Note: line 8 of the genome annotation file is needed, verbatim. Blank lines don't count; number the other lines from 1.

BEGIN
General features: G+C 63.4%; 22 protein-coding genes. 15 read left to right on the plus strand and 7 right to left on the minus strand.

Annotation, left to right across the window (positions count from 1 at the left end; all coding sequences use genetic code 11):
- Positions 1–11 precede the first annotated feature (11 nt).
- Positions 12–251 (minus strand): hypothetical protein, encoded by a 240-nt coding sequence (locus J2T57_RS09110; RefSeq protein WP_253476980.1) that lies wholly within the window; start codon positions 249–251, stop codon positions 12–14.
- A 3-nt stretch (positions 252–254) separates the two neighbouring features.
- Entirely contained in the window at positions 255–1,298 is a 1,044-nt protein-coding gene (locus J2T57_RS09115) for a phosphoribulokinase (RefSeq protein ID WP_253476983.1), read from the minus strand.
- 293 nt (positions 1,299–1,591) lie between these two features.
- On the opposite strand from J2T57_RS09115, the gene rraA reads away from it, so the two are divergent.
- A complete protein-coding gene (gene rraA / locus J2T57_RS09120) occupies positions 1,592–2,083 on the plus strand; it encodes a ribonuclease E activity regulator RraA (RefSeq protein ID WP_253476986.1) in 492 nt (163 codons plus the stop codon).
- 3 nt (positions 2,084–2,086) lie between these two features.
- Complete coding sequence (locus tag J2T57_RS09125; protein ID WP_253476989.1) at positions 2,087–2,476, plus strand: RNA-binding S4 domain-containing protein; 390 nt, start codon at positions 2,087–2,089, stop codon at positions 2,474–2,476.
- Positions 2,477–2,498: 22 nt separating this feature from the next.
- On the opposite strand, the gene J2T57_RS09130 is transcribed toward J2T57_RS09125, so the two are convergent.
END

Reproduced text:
- On the opposite strand from J2T57_RS09115, the gene rraA reads away from it, so the two are divergent.